We omit the Scriptonit object itself from the calls below; usually it's
sci so the final calls will be like
sci.exeArguments(). The base interface is the only one without a group prefix.
Some really simple calls to get information about where you are and when. Later, in future versions, these calls might be outsourced into separate interface classes (almost surely a Location and a Time class will appear, but let's not spoil the surprise); anyway, right now they're here and they're very convenient without a prefix.
|Returns the path of your EXE file (without the name); always ends with backslash
|Returns the path for your
|Returns the path where your exe was started from (in php, it's
|Returns all command-line arguments as one multiline string
|Returns current (or a given) date/time in
1999-11-12 22:33:44 format
|Returns date/time as an ISO string, like
|Returns the long textual representation of date/time, like
Wed Jun 30 2021 13:40:48 GMT+0200 (Central Europe Daylight Time)
|Runs DOS command, waits for it to finish, returns output as string – Read more
|Runs DOS command and starts capturing output; channels it into callback functions – Read more
|Kills the running process of the last
shell.capture; returns whether it stopped
|Checks if the last capture command has stopped (or finished)
These calls only serve one purpose: to deal with the application window itself. They look plenty but they are just glorified move/resize tools. One important example is window.close, this is an exit point for your application. Also, setTitle can come in handy for reporting progress or displaying information on the taskbar while the app is in background.
|Sets the application window title (together with the taskbar caption)
|Minimizes the applicaton window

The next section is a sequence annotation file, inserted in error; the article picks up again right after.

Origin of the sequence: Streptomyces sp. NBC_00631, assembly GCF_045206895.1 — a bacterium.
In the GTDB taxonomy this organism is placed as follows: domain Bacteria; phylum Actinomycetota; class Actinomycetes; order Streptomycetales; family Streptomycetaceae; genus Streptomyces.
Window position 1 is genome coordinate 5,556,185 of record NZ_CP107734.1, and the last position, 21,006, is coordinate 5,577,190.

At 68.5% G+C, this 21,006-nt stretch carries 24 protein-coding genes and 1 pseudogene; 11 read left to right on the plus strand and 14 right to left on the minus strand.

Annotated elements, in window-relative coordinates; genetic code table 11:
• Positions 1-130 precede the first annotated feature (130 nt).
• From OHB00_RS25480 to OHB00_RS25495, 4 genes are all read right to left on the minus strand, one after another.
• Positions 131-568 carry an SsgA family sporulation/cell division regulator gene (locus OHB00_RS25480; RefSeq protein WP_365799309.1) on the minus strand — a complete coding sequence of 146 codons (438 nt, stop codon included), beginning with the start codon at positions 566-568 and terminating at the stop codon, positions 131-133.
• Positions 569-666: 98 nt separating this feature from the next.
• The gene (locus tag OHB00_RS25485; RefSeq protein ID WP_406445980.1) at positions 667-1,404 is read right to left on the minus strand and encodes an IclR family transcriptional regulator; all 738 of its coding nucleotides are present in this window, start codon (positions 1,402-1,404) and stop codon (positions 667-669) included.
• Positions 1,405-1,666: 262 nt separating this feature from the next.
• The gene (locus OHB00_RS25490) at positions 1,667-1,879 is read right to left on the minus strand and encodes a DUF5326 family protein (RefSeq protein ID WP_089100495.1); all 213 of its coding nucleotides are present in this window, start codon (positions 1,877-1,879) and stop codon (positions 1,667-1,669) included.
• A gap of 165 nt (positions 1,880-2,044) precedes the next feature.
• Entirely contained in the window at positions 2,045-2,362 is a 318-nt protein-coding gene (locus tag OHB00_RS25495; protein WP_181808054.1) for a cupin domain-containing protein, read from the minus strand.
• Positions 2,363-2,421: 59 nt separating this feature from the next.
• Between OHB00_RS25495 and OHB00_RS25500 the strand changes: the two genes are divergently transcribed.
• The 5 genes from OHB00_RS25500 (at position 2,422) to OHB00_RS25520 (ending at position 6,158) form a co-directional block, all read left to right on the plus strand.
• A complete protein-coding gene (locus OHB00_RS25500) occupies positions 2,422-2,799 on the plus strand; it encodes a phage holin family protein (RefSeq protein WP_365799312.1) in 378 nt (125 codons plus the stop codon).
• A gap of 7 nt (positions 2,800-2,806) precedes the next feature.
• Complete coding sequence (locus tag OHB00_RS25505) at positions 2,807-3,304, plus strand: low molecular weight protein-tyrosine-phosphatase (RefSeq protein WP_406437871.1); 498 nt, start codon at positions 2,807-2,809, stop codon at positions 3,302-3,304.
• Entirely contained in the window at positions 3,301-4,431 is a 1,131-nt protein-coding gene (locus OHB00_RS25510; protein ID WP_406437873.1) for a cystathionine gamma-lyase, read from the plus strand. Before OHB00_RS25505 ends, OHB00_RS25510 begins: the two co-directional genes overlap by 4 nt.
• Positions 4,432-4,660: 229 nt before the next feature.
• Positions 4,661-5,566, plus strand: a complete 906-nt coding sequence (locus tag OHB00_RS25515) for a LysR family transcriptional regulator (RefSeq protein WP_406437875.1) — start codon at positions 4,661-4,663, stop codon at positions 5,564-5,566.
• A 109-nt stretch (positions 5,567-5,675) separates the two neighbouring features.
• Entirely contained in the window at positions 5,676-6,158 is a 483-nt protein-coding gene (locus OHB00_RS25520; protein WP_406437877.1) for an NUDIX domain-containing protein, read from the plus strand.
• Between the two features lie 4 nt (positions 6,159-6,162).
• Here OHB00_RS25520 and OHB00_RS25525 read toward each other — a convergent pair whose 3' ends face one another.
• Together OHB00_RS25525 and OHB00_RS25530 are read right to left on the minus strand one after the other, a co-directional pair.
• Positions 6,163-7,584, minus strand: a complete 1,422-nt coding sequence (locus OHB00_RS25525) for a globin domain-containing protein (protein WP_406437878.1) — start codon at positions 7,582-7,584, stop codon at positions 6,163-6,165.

|Maximizes the applicaton window
|Restores the applicaton window to its normal state
|Quits the application
|Sets the application window x/y position
left coordinate of the window (distance from left screen edge in pixels)
top coordinate of the window (distance from top screen edge in pixels)
left coordinate of the window; opposite of setLeft, obviously
|Sets window width/height together
|Sets width individually
|Sets height individually
|Returns window width
|Returns window height
|Sets window border, like
None, and a few others.
For files, you don't really need more than this; a lot can be achieved thru the shell interface. (See the FolderStats demo app.) A next version of Scriptonit will probably be equipped with more direct tools to work with attributes, access rights, copying/moving and so on but since you have standard DOS commands for almost everything (and you can redirect back and forth and filter and only read the final result to a string), it's really quite sufficient.
|Checks if a file exists; full path or relative to workingPath is accepted
|Loads the whole contents of a file to a variable
|Writes a string to a file (fully overwriting it!)
|Appends a string to a file (creates the file if it doesn't exist)
|Deletes a file
|Returns the logical drives available (one per row)
|Lists all directory entries from a certain path, matching a certain mask – Read more
|Same as file.list but only files will be included – Read more
|Same as file.list but only directories – Read more
|Returns tab-separated rows for every file, with date and size before filename – Read more
Audio interface is one call only; this is because MCI is an all-purpose language in multimedia, much like SQL, so one function will make you able to do a lot of things. The only problem is how - it's not easy to find a reference for MCI; I tried my best. If you look for MCI resources, you'll end up with lots of useless references from Microsoft, but keep trying - what you need is MCI string interface.
|Executes an MCI string. Here are some examples of what it can do for you.